Biological Invasions

, Volume 10, Issue 6, pp 797–804 | Cite as

Herbivory on invasive exotic plants and their non-invasive relatives

  • Tania Jogesh
  • David Carpenter
  • Naomi CappuccinoEmail author
Original Paper


The Enemy Release Hypothesis links exotic plant success to escape from enemies such as herbivores and pathogens. Recent work has shown that exotic plants that more fully escape herbivores and pathogens are more likely to become highly invasive, compared to plants with higher enemy loads in their novel ranges. We predicted that highly invasive plants from the Asteraceae and the Brassicaceae would be less acceptable, in laboratory no-choice feeding trials, to the generalist herbivore the American grasshopper, Schistocerca americana. We also compared herbivory on invasive and non-invasive plants from the genus Centaurea in no-choice feeding trials using the red-legged grasshopper Melanoplus femurrubrum and in a common garden in the field. In accordance with our predictions, highly invasive plants were fed on less by grasshoppers in the laboratory. They also received less damage in the field, suggesting that they contain feeding deterrents that render them less acceptable to generalist herbivores than non-invasive plants.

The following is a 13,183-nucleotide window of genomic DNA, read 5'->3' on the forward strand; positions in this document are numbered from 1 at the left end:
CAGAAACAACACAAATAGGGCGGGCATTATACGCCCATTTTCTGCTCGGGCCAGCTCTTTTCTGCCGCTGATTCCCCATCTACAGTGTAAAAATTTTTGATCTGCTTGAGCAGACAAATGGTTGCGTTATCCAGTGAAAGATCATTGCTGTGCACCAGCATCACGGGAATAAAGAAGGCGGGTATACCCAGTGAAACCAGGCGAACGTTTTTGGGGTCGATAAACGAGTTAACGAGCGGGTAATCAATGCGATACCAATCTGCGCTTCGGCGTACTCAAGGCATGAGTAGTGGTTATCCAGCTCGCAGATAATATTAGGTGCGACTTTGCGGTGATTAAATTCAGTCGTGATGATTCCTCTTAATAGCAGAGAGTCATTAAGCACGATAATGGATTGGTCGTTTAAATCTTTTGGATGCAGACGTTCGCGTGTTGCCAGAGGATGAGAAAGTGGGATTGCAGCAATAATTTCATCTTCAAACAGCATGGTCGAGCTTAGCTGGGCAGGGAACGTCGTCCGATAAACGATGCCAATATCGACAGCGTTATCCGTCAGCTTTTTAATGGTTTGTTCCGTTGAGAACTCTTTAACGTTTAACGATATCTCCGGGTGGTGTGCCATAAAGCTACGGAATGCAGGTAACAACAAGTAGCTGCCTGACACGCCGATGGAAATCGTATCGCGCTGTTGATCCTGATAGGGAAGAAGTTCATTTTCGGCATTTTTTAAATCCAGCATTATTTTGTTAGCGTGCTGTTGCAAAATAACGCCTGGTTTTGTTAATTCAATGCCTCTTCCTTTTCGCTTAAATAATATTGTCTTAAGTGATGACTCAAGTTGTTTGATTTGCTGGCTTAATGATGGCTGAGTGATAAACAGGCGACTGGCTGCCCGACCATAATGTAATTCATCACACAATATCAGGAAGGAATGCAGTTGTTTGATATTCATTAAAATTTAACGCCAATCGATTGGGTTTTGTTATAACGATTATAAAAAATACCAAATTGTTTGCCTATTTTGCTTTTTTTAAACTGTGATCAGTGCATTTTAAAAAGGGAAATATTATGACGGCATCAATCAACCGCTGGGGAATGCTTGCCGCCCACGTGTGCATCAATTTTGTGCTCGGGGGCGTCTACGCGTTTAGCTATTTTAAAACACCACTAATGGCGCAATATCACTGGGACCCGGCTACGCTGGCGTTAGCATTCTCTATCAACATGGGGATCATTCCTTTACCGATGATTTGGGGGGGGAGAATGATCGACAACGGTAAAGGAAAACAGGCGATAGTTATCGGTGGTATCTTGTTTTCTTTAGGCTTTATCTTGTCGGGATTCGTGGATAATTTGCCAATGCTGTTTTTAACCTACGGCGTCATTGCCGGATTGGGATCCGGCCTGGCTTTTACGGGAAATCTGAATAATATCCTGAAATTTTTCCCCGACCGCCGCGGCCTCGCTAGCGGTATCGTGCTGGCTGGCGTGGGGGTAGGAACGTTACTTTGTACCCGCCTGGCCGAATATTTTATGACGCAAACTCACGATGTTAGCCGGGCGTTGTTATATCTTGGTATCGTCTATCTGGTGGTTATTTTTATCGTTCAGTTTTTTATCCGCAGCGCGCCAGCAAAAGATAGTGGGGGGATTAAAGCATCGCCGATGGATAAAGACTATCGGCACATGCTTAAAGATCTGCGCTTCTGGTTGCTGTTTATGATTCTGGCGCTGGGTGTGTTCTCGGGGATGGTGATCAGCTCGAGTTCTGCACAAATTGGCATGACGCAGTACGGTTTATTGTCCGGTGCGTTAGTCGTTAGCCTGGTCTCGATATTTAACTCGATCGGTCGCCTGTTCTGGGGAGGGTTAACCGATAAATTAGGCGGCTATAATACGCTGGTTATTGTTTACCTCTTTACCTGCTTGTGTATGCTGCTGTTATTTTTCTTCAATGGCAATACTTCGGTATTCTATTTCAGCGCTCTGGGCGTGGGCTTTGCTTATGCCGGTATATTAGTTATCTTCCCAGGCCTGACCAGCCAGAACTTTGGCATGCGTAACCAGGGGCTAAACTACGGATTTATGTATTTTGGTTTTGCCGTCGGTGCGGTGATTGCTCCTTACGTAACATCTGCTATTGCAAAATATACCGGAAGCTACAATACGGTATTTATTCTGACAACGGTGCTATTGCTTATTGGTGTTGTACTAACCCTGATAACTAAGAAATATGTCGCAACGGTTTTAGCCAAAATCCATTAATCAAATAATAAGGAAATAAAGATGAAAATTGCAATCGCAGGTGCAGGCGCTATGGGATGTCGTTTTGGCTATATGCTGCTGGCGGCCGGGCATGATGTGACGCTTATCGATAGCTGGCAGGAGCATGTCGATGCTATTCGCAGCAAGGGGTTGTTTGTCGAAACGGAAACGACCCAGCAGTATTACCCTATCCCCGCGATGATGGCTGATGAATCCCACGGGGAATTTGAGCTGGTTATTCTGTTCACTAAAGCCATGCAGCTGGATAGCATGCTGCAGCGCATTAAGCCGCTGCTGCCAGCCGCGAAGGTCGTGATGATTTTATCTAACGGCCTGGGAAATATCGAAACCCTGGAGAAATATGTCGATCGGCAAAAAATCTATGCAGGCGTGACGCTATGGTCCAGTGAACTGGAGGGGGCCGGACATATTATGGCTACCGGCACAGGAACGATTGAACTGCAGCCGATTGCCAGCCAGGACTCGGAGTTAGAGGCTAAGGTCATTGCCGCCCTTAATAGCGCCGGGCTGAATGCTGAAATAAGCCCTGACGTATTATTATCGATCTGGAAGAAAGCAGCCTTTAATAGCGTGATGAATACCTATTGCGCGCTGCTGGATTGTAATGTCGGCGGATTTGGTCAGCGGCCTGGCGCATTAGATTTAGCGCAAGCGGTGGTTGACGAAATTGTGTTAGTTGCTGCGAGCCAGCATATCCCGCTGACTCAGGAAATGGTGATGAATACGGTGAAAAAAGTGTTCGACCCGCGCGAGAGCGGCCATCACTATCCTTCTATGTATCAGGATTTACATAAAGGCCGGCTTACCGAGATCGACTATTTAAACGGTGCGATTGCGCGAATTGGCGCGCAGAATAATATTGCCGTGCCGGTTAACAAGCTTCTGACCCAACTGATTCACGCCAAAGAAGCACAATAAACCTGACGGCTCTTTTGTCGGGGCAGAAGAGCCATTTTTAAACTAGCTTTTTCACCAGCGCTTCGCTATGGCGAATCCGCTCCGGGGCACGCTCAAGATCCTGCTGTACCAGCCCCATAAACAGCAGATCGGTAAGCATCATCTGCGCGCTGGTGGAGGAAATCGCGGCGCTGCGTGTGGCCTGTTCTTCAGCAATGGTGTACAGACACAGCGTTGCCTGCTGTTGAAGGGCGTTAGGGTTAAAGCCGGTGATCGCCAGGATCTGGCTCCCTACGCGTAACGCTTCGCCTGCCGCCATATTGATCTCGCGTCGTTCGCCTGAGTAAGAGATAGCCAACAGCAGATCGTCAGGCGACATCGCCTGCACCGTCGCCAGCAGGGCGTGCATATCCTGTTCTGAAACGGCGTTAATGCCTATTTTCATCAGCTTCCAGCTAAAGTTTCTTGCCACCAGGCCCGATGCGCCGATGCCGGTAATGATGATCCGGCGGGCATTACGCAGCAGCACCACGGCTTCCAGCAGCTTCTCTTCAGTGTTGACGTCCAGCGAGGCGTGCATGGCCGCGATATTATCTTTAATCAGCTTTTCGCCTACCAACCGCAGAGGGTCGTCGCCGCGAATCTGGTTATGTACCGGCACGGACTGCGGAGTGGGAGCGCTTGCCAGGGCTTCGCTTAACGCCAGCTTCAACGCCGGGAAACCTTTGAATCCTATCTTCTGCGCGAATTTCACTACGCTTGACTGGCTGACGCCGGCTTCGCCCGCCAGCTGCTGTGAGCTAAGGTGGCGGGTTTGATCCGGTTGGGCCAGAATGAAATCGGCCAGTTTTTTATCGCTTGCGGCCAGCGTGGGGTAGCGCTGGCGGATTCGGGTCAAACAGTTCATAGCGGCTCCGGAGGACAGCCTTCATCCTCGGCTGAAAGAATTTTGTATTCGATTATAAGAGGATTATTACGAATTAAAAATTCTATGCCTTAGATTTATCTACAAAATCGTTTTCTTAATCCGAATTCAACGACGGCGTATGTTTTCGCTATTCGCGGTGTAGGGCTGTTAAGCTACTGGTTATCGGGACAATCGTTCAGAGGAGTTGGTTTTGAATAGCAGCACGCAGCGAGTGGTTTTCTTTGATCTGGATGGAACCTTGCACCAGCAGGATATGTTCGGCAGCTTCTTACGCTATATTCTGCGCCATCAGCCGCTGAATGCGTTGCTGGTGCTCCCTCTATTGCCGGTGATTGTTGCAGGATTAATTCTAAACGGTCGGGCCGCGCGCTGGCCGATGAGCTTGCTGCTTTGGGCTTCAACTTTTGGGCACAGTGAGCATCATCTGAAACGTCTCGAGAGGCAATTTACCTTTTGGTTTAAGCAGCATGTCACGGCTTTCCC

Enemy release hypothesis Alien plants Herbivory Generalist herbivores Defensive chemistry 



We thank Ray Callaway, Giles Thelen, Joe DiTomaso and Andrew Kulmatiski for providing Centaurea seeds. Greg Sword kindly provided eggs from the Sidney, Montana USDA-ARS Schistocerca americana colony. We also thank Edward Bruggink for help in the greenhouse. This work was supported by the Natural Sciences and Engineering Research Council of Canada.


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Copyright information

© Springer Science+Business Media B.V. 2008

Authors and Affiliations

  • Tania Jogesh
    • 1
  • David Carpenter
    • 1
  • Naomi Cappuccino
    • 1
    Email author
  1. 1.Department of BiologyCarleton UniversityOttawaCanada

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